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June 4, 2017

New Mexico native now calls Lafayette diocese home

James De Oreo
Home parish: St. Joan of Arc, Kokomo

James De OreoPlease tell us about your family background and hometown.

I was born and raised in Rio Rancho, N.M. — a town just outside of Albuquerque. I have one older sister currently working as an engineer with the Department of Defense and my parents, Victor and Catherine De Oreo, currently reside in New Mexico.

Rio Rancho is in the high desert of New Mexico, a mile above sea level, and nestled at the feet of the Sandia Mountains, which reach over 10,000 feet.

Where did you go to school and to church? What were some of the activities you were involved in?

I went to public school until I was in high school. I then attended St. Pius X High School, where I graduated in 2008.

What jobs did you have before entering the seminary?

For a few years in high school, I worked as a membership salesman at the local Rio Grande Zoo during the summers. Pay was based on commission and if you are interested, I would be happy to give you more information on the zoo membership.

What led to your decision to become a priest? How did you feel that you were called?

My family knew two priests well as I grew up. A priest in New Mexico, Father Terry Brennan, was especially inspiring. He was instrumental in my discernment and was always there when I had questions about the faith or needed some advice. In terms of when I was first called, I was in Eucharistic adoration in my high school sophomore year. That single moment changed my life. Since that moment, I continued to discern God’s will for me as I went through high school and entered college at Notre Dame, eventually becoming a seminarian for New Mexico while at college.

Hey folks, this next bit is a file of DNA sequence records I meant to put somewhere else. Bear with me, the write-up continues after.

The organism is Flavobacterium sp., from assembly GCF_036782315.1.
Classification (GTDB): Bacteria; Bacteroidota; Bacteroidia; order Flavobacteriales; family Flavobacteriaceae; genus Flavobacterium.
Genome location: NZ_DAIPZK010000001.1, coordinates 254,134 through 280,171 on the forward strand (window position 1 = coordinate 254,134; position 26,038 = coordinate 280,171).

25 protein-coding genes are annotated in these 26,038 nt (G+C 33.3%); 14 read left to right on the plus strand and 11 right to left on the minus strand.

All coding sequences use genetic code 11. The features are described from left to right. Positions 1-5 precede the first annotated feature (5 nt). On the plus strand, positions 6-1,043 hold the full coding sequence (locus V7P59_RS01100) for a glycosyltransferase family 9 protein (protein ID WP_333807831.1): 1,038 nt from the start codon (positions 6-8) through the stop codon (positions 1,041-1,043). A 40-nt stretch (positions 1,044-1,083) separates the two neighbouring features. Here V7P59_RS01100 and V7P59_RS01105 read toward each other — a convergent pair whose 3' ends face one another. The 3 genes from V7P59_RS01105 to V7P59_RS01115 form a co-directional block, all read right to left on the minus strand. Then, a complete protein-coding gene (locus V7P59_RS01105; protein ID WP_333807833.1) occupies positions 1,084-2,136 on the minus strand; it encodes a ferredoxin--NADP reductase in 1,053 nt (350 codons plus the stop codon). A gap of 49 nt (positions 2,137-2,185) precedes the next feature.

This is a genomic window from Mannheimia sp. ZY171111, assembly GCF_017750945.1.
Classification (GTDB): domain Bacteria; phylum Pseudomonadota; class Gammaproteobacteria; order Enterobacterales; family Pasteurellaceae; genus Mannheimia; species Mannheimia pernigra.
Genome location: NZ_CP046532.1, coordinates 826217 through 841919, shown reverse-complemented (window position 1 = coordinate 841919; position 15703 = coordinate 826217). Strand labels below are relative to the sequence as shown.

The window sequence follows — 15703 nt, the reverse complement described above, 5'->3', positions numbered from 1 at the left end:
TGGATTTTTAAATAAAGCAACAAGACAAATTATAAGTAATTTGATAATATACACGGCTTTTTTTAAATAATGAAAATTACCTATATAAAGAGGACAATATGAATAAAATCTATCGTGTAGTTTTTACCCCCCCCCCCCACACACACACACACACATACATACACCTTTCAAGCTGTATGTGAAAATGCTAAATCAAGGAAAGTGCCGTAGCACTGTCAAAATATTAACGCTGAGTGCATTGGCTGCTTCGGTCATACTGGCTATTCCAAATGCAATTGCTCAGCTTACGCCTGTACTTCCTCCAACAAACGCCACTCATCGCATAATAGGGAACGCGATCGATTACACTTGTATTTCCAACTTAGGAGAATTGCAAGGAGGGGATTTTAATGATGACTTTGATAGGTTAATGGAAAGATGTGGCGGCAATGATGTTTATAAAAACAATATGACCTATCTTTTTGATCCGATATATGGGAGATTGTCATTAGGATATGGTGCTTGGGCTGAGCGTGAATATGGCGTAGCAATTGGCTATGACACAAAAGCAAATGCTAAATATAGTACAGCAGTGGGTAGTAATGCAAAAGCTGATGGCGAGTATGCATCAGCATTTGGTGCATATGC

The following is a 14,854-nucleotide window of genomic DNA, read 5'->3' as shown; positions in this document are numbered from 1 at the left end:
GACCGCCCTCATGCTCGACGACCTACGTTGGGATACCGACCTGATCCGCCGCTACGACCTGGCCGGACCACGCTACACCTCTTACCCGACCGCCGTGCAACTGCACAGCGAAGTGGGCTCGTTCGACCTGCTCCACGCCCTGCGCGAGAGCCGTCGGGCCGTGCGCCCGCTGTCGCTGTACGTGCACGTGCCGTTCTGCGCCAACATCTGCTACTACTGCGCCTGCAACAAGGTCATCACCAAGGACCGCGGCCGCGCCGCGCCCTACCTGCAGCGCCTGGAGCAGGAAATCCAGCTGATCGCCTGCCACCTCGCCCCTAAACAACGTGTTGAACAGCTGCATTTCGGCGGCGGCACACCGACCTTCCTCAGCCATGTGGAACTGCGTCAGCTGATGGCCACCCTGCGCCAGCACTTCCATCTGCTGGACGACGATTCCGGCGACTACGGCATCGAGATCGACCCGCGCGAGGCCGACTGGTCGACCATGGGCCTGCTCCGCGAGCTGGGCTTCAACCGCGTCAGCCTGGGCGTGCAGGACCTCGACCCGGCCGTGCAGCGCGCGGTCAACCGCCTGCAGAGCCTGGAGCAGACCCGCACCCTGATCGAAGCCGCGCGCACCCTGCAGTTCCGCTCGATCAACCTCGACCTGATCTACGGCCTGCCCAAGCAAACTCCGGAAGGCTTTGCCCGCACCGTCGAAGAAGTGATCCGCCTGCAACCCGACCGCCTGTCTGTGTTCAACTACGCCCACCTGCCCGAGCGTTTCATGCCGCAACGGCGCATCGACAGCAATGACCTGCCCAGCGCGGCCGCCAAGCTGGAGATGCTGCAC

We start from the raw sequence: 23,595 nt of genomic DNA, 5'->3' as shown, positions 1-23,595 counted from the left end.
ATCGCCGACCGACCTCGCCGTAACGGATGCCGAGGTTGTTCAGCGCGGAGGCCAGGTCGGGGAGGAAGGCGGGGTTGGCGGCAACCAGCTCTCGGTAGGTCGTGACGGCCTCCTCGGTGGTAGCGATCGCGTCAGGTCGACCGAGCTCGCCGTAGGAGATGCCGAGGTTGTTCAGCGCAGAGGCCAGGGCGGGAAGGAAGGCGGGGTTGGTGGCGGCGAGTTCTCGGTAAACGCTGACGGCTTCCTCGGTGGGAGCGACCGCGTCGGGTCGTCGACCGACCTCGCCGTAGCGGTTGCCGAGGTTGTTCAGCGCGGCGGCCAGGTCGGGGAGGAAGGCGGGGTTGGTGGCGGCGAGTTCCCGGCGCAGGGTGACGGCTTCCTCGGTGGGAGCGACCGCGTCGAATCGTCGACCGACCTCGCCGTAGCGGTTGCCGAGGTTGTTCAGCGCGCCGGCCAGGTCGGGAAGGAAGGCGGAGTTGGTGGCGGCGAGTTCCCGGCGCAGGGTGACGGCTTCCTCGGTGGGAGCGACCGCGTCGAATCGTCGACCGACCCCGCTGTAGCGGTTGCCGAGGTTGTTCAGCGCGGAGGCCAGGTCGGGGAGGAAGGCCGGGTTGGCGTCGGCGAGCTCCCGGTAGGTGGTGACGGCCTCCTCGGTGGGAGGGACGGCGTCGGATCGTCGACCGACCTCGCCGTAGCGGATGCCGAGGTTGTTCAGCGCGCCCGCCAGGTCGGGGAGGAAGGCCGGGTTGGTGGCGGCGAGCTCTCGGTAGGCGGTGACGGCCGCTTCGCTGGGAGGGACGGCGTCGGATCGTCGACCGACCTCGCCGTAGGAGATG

The question that many people ask is, “How did I end up in the Diocese of Lafayette-in-Indiana?” While there are many moments that went into becoming part of the Diocese of Lafayette, I realized a key component of any vocation is the people you serve and those you serve with. I felt called to leave my homeland when I did not yet know where I was being called. Through the generosity of many priests and people, and with the support of my brother seminarians in the diocese, I am privileged to call the Diocese of Lafayette my home. While on pastoral year in Kokomo at St. Joan of Arc, through the people there and the experience I had, this call to be a priest in the Diocese of Lafayette was affirmed a hundred-fold.

Who has inspired and encouraged you during your years of formation? How?

The priests of the Lafayette diocese and the seminarians aspiring to be priests have been some of the greatest sources of inspiration as I approach the diaconate. Furthermore, on pastoral year and onward, the continued generosity and faithfulness of the people to the Church has been a strong source of encouragement over the past few years. The families who made me a part of the parish, those I encountered while teaching in the school, RCIA, confirmation and Bible studies, and those in the diocese who inspired me continue to enrich and support my vocation.

What do you look forward to in the next year as a deacon?

In the upcoming year as a deacon, the thing I look forward to most is preaching. I look forward to continuous meditation on God’s Word as I begin to proclaim the Gospel. I also look forward to being a deacon and to serving those around me in general. In ordination, I give myself to God and the Church, while being equipped with the graces to carry out that mission. God’s faithfulness to me personally as I moved through formation has shown me how much I draw close to God as I draw close to the diaconate.

 

Related story: ‘Showing themselves to be servants to all’: Two men ordained to transitional diaconate

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